Disclosure

The authors declare that they have no competing interests as defined by Molecular Medicine, or other interests that might be perceived to influence the results and discussion reported in this paper.

Declarations

Acknowledgments

The authors would like to thank Shalonda Turner for performing the biochemical measurements at the University of Texas Medical Branch, and Irina Nazarenko, Mount Sinai School of Medicine, for the UROD mutation analyses. This research was supported in part by grants from the National Institutes of Health (NIH) including research grants (5 R21 DK073093 and 5 R01 DK026824), a grant (1 U54 DK083909) for the Porphyrias Consortium of the NIH Rare Diseases Clinical Research Network (RDCRN), that includes funding and/or programmatic support from the NIH Office of Rare Disease Research (ORDR), and a General Clinical Research Center grant (MO1-RR000073) and a Clinical and Translational Science Award (UL1 RR029876-01), both from the National Center for Research Resources, and by a grant from the US Food and Drug Administration Office of Orphan Product Development (R01 FD002604). The views expressed in written materials or publications do not necessarily reflect the official policies of the Department of Health and Human Services.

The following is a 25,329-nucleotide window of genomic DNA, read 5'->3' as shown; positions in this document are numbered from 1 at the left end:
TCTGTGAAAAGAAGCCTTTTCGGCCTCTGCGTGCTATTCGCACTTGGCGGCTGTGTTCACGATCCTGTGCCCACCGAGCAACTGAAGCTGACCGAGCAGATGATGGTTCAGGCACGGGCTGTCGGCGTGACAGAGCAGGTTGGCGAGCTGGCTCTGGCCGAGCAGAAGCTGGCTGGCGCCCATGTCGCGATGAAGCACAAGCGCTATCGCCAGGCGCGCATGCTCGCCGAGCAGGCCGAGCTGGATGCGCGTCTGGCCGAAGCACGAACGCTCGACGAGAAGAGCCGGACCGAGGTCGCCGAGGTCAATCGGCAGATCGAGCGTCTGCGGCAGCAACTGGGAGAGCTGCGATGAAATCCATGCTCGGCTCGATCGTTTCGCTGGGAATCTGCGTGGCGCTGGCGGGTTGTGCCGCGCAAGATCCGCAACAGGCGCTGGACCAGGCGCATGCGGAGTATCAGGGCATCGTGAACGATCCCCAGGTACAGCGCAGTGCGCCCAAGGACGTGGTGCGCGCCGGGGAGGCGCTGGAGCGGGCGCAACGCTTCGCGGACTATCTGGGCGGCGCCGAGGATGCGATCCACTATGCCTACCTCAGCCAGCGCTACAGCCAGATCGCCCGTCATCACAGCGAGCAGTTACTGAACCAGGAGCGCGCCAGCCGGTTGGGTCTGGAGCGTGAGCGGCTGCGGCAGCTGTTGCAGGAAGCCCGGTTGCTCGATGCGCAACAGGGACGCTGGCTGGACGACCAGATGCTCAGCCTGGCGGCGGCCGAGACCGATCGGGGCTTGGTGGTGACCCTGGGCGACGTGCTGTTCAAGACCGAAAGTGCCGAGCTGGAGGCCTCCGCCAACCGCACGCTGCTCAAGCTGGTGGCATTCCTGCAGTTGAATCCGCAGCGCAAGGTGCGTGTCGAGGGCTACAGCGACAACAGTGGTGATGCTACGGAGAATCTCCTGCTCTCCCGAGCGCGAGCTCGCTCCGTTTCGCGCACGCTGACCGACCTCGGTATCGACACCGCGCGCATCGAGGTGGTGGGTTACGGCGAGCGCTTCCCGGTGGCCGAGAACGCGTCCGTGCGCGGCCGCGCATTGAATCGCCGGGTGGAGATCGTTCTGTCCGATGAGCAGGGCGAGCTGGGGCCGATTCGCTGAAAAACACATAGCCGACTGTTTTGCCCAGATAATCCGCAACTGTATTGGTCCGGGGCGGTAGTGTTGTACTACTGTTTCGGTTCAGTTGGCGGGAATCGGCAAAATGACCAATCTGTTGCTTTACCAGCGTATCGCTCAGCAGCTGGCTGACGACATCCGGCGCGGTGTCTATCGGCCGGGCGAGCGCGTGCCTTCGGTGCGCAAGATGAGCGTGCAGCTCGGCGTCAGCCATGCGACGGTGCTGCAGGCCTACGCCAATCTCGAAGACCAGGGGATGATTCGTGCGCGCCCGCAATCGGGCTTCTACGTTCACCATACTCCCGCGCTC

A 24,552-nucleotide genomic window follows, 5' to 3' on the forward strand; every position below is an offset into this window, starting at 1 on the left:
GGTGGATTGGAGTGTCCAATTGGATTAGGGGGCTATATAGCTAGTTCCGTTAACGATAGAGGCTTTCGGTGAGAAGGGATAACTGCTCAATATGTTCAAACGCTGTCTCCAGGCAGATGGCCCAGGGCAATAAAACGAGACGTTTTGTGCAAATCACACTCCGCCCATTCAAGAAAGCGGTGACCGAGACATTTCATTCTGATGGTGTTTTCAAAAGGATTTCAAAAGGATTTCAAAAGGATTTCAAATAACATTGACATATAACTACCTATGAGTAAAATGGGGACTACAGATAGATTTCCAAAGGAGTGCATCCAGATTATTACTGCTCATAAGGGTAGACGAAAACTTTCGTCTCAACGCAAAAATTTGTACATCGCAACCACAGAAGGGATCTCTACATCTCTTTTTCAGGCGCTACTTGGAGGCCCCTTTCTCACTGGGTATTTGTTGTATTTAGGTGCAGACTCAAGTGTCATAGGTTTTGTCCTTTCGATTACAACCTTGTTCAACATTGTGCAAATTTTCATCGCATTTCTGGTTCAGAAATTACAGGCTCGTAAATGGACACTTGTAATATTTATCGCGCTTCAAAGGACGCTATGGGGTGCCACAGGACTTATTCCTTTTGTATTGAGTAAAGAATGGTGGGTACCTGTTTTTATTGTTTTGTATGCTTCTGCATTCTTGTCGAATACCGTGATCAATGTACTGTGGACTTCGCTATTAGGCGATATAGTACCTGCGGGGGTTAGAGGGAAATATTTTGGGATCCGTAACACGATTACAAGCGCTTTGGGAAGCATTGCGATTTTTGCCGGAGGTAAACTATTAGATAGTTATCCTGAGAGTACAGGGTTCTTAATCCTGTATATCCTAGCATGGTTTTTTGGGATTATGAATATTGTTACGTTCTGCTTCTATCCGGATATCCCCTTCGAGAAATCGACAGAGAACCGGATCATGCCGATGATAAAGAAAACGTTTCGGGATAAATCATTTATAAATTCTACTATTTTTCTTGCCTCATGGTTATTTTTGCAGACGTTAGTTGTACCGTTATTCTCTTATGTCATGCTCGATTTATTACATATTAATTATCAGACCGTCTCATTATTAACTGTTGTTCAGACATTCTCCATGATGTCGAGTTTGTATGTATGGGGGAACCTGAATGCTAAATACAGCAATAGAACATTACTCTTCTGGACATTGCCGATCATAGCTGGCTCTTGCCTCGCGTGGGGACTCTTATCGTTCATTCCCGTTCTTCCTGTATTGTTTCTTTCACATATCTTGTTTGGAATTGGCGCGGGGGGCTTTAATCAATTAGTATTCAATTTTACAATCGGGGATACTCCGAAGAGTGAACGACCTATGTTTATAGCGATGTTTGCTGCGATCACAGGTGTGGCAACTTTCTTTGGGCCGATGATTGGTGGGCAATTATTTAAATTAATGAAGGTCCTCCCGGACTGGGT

Authors’ Affiliations

(1)
Department of Preventive Medicine and Community Health, UTMB Porphyria Center, 301 University Boulevard, Galveston, TX 77555-1109, USA
(2)
Department of Obstetrics and Gynecology, University of Texas Medical Branch, Galveston, Texas, USA
(3)
Department of Internal Medicine, University of Texas Medical Branch, Galveston, Texas, USA
(4)
Present address: Department of Environmental Health Sciences, Tulane University, New Orleans, Louisiana, USA
(5)
Present address: Liver Center, Baylor College of Medicine, Houston, Texas, USA
(6)
Department of Genetics and Genomic Sciences, Mount Sinai School of Medicine, New York, New York, USA

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© The Feinstein Institute for Medical Research 2011